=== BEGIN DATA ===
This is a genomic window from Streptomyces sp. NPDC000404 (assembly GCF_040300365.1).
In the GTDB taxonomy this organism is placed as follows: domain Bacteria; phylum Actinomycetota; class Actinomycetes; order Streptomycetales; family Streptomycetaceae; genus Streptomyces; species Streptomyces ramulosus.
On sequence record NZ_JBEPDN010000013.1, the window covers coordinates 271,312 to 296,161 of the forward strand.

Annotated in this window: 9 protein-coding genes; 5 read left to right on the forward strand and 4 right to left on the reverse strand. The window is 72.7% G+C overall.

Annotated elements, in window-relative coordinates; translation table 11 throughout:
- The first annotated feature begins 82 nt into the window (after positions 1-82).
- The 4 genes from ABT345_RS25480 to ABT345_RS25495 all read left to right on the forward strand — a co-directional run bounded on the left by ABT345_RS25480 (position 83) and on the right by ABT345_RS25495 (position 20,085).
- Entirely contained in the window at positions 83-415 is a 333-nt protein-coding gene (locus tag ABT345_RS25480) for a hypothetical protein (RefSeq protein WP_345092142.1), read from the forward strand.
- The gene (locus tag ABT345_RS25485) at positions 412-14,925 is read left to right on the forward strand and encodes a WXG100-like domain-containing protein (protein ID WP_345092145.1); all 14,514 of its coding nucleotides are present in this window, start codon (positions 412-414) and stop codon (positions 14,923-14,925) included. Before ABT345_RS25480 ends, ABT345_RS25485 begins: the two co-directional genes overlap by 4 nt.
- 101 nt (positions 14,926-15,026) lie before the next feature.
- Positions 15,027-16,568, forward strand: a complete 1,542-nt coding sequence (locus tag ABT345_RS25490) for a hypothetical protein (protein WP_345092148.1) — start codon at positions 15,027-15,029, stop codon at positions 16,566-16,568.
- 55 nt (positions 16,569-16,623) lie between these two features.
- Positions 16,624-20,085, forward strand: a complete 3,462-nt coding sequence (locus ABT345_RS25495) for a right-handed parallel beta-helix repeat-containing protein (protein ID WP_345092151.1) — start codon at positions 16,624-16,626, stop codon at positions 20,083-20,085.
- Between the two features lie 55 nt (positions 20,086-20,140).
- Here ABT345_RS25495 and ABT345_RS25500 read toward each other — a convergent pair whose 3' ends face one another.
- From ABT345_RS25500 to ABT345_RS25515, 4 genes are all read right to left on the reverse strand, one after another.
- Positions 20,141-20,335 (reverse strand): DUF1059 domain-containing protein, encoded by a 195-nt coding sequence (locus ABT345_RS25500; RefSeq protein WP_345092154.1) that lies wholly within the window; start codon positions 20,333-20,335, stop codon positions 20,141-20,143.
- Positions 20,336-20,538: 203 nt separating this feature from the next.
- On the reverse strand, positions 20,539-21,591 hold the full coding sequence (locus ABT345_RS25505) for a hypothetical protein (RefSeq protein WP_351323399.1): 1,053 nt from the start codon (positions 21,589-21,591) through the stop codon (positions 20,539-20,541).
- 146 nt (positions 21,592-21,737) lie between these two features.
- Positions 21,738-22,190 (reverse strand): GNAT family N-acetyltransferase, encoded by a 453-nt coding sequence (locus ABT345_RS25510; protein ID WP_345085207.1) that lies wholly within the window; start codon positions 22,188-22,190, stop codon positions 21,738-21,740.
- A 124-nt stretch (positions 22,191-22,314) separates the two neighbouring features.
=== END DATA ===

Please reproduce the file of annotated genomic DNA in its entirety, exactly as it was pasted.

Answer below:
This is a genomic window from Streptomyces sp. NPDC000404 (assembly GCF_040300365.1).
In the GTDB taxonomy this organism is placed as follows: domain Bacteria; phylum Actinomycetota; class Actinomycetes; order Streptomycetales; family Streptomycetaceae; genus Streptomyces; species Streptomyces ramulosus.
On sequence record NZ_JBEPDN010000013.1, the window covers coordinates 271,312 to 296,161 of the forward strand.

Annotated in this window: 9 protein-coding genes; 5 read left to right on the forward strand and 4 right to left on the reverse strand. The window is 72.7% G+C overall.

Annotated elements, in window-relative coordinates; translation table 11 throughout:
- The first annotated feature begins 82 nt into the window (after positions 1-82).
- The 4 genes from ABT345_RS25480 to ABT345_RS25495 all read left to right on the forward strand — a co-directional run bounded on the left by ABT345_RS25480 (position 83) and on the right by ABT345_RS25495 (position 20,085).
- Entirely contained in the window at positions 83-415 is a 333-nt protein-coding gene (locus tag ABT345_RS25480) for a hypothetical protein (RefSeq protein WP_345092142.1), read from the forward strand.
- The gene (locus tag ABT345_RS25485) at positions 412-14,925 is read left to right on the forward strand and encodes a WXG100-like domain-containing protein (protein ID WP_345092145.1); all 14,514 of its coding nucleotides are present in this window, start codon (positions 412-414) and stop codon (positions 14,923-14,925) included. Before ABT345_RS25480 ends, ABT345_RS25485 begins: the two co-directional genes overlap by 4 nt.
- 101 nt (positions 14,926-15,026) lie before the next feature.
- Positions 15,027-16,568, forward strand: a complete 1,542-nt coding sequence (locus tag ABT345_RS25490) for a hypothetical protein (protein WP_345092148.1) — start codon at positions 15,027-15,029, stop codon at positions 16,566-16,568.
- 55 nt (positions 16,569-16,623) lie between these two features.
- Positions 16,624-20,085, forward strand: a complete 3,462-nt coding sequence (locus ABT345_RS25495) for a right-handed parallel beta-helix repeat-containing protein (protein ID WP_345092151.1) — start codon at positions 16,624-16,626, stop codon at positions 20,083-20,085.
- Between the two features lie 55 nt (positions 20,086-20,140).
- Here ABT345_RS25495 and ABT345_RS25500 read toward each other — a convergent pair whose 3' ends face one another.
- From ABT345_RS25500 to ABT345_RS25515, 4 genes are all read right to left on the reverse strand, one after another.
- Positions 20,141-20,335 (reverse strand): DUF1059 domain-containing protein, encoded by a 195-nt coding sequence (locus ABT345_RS25500; RefSeq protein WP_345092154.1) that lies wholly within the window; start codon positions 20,333-20,335, stop codon positions 20,141-20,143.
- Positions 20,336-20,538: 203 nt separating this feature from the next.
- On the reverse strand, positions 20,539-21,591 hold the full coding sequence (locus ABT345_RS25505) for a hypothetical protein (RefSeq protein WP_351323399.1): 1,053 nt from the start codon (positions 21,589-21,591) through the stop codon (positions 20,539-20,541).
- 146 nt (positions 21,592-21,737) lie between these two features.
- Positions 21,738-22,190 (reverse strand): GNAT family N-acetyltransferase, encoded by a 453-nt coding sequence (locus ABT345_RS25510; protein ID WP_345085207.1) that lies wholly within the window; start codon positions 22,188-22,190, stop codon positions 21,738-21,740.
- A 124-nt stretch (positions 22,191-22,314) separates the two neighbouring features.